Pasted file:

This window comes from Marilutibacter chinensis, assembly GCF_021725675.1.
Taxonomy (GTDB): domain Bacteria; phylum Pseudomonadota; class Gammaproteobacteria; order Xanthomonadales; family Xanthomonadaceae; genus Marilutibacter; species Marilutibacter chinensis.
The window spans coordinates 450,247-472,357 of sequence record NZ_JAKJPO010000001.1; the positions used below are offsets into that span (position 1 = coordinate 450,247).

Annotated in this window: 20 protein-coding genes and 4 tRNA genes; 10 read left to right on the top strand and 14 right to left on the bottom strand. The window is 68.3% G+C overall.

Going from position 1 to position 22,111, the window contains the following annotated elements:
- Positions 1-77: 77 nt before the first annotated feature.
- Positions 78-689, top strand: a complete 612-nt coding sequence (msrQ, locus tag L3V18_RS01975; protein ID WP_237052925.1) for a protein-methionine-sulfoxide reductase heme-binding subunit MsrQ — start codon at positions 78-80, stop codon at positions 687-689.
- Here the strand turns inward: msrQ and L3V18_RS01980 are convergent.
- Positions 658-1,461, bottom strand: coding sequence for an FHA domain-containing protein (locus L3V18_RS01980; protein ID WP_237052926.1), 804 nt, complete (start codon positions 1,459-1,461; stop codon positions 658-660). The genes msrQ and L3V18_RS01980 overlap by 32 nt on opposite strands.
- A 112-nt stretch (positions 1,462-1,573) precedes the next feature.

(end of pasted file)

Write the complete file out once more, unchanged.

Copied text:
This window comes from Marilutibacter chinensis, assembly GCF_021725675.1.
Taxonomy (GTDB): domain Bacteria; phylum Pseudomonadota; class Gammaproteobacteria; order Xanthomonadales; family Xanthomonadaceae; genus Marilutibacter; species Marilutibacter chinensis.
The window spans coordinates 450,247-472,357 of sequence record NZ_JAKJPO010000001.1; the positions used below are offsets into that span (position 1 = coordinate 450,247).

Annotated in this window: 20 protein-coding genes and 4 tRNA genes; 10 read left to right on the top strand and 14 right to left on the bottom strand. The window is 68.3% G+C overall.

Going from position 1 to position 22,111, the window contains the following annotated elements:
- Positions 1-77: 77 nt before the first annotated feature.
- Positions 78-689, top strand: a complete 612-nt coding sequence (msrQ, locus tag L3V18_RS01975; protein ID WP_237052925.1) for a protein-methionine-sulfoxide reductase heme-binding subunit MsrQ — start codon at positions 78-80, stop codon at positions 687-689.
- Here the strand turns inward: msrQ and L3V18_RS01980 are convergent.
- Positions 658-1,461, bottom strand: coding sequence for an FHA domain-containing protein (locus L3V18_RS01980; protein ID WP_237052926.1), 804 nt, complete (start codon positions 1,459-1,461; stop codon positions 658-660). The genes msrQ and L3V18_RS01980 overlap by 32 nt on opposite strands.
- A 112-nt stretch (positions 1,462-1,573) precedes the next feature.